This is exactly why I developed my À Moi Paris French learning method. All the points of French grammar/vocabulary are illustrated by a novel written using modern, everyday French. The story is then recorded twice: first in a slower enunciated way, then in a more natural way, featuring modern French pronunciation.
As a foreigner, you may decide you do not want to speak this way yourself.
That is your choice but it is still absolutely essential you train with it or else you will not understand the average French person when they speak.
Formal French is what you’re likely to have learned in school.
It’s the language used when the speaker wants to “make a good impression” and speaks to someone s/he doesn’t know at all or wish to show special respect for.
That’s how newscasters speak on TV or most politicians.
That’s how I’ll speak during a job interview, or if I meet people I’m trying to impress.
In formal French, one would use “vous” instead of “on”, proper grammar, proper vocabulary. Questions are likely to be formed with inversion. The pronunciation will be more articulated, a bit slower, and featuring all the proper liaisons.
However, in everyday life, French people are not all that proper!
Literary / Refined French
We call this “le français soutenu”. This is an extremely formal and elegant language used in literature of formal French letters.
Only French scholars and lawyers speak that way. Well, scholars, lawyers AND foreign French students ;-)
Unfortunately, a lot of French textbook feature only formal or literary French. It’s also the French pronunciation still featured in the large majority of audio methods.
Speaking this way will make you sound overly sophisticated, possibly snobbish and definitely old-fashioned. If that’s the image you want to send, it’s fine. But it’s important you are aware of it.
Do French People Switch Register?
Yes, we do. Or at least, we try to. The ability to switch between language registers will vary from people to people.
I cannot speak “hood” French. I cannot speak “teenage” French. I may know a couple of words but I’m not fluent! And I sure don’t know the intonation or glidings.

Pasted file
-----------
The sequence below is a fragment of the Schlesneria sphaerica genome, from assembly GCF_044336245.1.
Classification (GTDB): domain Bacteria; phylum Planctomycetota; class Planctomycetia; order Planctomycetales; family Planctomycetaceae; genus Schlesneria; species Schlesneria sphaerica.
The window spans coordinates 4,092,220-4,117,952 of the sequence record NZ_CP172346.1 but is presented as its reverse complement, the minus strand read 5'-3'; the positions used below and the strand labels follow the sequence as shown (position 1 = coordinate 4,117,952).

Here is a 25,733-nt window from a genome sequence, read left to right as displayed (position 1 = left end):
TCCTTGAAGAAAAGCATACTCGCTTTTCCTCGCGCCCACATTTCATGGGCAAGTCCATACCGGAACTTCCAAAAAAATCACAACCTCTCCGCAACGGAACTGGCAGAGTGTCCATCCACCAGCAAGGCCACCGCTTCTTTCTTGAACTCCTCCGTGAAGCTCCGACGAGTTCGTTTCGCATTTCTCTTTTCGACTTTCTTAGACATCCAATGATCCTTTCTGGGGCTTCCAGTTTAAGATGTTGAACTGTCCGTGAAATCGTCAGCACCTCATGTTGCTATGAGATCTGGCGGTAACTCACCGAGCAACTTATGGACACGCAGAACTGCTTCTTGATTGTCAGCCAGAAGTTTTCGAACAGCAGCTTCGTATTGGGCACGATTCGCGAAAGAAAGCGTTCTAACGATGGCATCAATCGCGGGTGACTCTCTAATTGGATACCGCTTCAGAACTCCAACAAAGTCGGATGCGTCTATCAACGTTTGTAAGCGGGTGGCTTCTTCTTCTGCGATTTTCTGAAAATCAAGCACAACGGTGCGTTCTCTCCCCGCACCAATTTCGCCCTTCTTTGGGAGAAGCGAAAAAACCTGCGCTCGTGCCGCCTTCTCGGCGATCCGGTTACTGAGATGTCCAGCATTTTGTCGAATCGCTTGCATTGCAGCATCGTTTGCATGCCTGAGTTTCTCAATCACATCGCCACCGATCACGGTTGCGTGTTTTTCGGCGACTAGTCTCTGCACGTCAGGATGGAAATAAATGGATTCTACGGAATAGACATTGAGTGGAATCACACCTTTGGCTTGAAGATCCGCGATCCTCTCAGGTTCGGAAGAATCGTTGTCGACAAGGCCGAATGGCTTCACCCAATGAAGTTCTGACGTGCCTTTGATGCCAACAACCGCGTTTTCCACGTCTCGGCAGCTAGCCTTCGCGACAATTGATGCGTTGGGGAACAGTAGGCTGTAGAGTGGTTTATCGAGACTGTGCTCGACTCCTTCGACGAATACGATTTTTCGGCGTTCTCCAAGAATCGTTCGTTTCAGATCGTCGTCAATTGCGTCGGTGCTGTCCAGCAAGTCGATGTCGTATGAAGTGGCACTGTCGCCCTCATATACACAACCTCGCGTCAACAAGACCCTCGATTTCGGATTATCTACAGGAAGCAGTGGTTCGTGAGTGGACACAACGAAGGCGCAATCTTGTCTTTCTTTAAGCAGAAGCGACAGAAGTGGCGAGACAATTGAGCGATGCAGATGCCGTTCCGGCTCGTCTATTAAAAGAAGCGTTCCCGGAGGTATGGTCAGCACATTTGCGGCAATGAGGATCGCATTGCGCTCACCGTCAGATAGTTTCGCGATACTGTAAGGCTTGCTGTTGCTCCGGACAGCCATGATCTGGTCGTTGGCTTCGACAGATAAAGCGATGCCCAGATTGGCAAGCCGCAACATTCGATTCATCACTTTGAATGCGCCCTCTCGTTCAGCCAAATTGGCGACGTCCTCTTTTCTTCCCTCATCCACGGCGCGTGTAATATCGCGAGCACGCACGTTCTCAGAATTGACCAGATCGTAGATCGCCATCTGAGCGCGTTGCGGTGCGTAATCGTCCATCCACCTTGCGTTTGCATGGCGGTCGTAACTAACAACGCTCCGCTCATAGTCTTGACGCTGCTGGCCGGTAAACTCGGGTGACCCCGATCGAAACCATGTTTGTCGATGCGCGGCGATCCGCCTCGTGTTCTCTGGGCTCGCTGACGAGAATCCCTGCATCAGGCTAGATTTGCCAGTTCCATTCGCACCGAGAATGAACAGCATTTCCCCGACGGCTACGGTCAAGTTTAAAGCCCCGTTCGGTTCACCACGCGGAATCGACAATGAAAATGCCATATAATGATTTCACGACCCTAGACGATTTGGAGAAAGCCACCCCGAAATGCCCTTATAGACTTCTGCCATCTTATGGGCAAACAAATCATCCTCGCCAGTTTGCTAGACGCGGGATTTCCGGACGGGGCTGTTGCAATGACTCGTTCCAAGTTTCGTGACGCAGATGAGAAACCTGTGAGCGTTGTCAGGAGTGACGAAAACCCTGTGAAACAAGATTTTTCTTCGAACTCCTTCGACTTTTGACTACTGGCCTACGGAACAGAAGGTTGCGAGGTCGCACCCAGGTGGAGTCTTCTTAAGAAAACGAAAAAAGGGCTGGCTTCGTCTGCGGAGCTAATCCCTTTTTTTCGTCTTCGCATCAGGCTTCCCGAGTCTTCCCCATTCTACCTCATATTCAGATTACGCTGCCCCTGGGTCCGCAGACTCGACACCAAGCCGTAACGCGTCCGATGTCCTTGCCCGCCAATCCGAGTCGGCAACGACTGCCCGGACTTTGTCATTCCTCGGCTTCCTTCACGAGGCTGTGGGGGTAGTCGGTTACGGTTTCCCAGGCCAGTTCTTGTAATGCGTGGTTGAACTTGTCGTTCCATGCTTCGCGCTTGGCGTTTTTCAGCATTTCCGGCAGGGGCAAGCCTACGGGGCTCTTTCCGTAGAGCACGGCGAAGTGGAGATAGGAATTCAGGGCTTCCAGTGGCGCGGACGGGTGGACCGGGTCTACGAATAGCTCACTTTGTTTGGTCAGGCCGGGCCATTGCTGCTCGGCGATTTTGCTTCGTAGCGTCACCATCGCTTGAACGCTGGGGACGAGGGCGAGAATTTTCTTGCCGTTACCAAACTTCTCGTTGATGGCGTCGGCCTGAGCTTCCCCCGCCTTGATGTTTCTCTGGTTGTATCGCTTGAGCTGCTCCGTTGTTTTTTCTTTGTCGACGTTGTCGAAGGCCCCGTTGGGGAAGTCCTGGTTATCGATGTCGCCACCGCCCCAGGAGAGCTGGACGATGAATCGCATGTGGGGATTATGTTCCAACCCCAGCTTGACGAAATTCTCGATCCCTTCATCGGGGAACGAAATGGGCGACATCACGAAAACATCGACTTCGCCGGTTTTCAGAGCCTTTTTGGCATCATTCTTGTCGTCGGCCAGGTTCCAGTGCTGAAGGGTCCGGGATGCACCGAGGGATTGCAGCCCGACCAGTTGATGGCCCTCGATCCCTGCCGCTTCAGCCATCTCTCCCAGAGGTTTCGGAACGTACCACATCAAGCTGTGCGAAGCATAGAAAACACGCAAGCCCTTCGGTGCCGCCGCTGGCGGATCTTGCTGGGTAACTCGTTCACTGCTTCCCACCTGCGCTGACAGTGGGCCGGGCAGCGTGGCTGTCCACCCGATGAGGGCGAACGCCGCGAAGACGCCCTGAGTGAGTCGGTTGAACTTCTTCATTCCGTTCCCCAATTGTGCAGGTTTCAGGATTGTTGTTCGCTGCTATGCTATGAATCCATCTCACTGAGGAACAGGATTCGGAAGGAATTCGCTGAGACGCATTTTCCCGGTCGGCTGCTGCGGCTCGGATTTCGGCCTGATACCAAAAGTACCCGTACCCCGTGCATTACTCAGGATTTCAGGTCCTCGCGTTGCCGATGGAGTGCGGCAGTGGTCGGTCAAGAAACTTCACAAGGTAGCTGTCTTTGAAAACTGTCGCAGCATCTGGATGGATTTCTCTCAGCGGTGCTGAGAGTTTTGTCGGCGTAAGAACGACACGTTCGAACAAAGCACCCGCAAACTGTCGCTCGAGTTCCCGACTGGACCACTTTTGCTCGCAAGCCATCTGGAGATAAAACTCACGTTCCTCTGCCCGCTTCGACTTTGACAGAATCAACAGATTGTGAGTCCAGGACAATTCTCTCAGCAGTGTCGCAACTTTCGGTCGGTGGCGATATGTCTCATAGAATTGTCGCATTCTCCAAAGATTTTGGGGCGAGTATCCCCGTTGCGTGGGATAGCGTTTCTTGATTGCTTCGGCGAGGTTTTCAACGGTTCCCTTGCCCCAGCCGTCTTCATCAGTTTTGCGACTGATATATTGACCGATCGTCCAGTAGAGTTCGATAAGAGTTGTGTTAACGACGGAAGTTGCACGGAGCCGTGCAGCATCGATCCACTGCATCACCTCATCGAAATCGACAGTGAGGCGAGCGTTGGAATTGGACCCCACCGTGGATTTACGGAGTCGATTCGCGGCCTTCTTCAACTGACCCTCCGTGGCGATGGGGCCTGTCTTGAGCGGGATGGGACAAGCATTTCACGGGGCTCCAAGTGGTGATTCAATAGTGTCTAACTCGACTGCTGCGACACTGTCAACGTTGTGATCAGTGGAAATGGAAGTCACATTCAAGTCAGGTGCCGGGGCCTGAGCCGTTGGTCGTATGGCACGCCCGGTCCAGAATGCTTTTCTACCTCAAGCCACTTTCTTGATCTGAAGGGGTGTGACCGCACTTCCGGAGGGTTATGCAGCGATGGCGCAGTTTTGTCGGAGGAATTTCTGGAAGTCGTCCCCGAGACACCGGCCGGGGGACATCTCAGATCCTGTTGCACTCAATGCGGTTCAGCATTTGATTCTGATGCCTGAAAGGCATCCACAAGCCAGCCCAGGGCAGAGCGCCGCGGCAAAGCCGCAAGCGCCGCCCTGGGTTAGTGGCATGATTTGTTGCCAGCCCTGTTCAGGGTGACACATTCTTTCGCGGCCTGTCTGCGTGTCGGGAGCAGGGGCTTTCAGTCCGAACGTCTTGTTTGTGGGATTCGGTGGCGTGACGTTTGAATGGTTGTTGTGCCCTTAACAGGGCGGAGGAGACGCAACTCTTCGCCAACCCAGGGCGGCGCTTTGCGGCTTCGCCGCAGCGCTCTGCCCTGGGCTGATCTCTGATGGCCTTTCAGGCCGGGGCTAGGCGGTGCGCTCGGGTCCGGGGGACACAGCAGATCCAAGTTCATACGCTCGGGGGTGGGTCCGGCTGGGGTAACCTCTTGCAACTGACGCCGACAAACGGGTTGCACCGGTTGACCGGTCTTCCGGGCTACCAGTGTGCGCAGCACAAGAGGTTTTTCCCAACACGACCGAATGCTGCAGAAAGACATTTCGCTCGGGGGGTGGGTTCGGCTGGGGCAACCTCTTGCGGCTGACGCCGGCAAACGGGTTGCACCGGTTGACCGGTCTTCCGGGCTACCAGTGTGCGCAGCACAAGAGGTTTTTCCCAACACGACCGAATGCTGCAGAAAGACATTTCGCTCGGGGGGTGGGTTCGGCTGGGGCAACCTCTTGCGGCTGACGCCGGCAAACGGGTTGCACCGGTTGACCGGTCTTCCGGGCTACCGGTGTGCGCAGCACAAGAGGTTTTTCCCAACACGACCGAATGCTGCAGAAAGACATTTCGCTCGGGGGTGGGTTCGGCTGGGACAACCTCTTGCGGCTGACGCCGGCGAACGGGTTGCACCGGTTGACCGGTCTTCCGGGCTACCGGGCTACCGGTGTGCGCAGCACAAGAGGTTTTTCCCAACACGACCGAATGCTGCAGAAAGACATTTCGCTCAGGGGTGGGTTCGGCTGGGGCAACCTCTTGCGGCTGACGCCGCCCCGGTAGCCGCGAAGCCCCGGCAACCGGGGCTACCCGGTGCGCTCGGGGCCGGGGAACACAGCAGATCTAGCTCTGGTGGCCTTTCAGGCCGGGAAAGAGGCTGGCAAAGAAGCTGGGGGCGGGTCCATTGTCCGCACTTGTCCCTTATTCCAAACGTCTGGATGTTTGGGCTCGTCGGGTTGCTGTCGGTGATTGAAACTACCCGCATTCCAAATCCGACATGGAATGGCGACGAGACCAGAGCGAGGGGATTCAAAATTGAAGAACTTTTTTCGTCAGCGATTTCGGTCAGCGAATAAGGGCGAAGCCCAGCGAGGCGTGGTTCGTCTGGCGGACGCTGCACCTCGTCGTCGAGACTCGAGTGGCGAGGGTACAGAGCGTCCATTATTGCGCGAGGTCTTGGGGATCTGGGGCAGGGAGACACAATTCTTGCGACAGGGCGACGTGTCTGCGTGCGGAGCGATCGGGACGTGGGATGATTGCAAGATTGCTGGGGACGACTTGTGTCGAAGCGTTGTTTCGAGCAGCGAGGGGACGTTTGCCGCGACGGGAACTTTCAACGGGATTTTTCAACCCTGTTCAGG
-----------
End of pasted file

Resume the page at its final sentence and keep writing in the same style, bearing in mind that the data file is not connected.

I know a lot of regular slang words. I don’t know many swears nor vulgar slang words.
I use mostly everyday modern French. Because of my upbringing, also my age (I’m 47 as I write this article), I tend to use a bit of formal French too. And sometimes, when I want to impress someone, I may use a bit of literary French, even quote poetry or famous authors.
My daughter who is 14, is learning to use formal and literary French in school, for her essays. It’s funny to see her try to push up her French, use fancy words and constructions. She often makes mistakes, and I tell her to simplify her French. She first needs to get the basics right, then she can push it to the next level – without trying to impress too much or she’ll sound like a snob.
So, there is a fine line. You do want to show your wit and education through the language, but you also need to show that you are a fun, approachable, normal person.
What French Register Should a Student of French Learn?
It’s a question you should ask yourself. The answer will vary on your age, the reason you are studying French (to communicate or to pass exams) and your personal preference.
For most people, I would say modern French and formal French. A bit of colloquial slang here and there to show you’re “in”, a few fancy words when you want to impress. And above all, a correct French pronunciation.
In my audiobooks, or in my newsletter, when I explain vocabulary words, I always add notes on the register I’m using.
As you now understand, it is really important to study from a method that will teach you the register you want to use, but also prepare you to understand the register most French people use nowadays = modern French.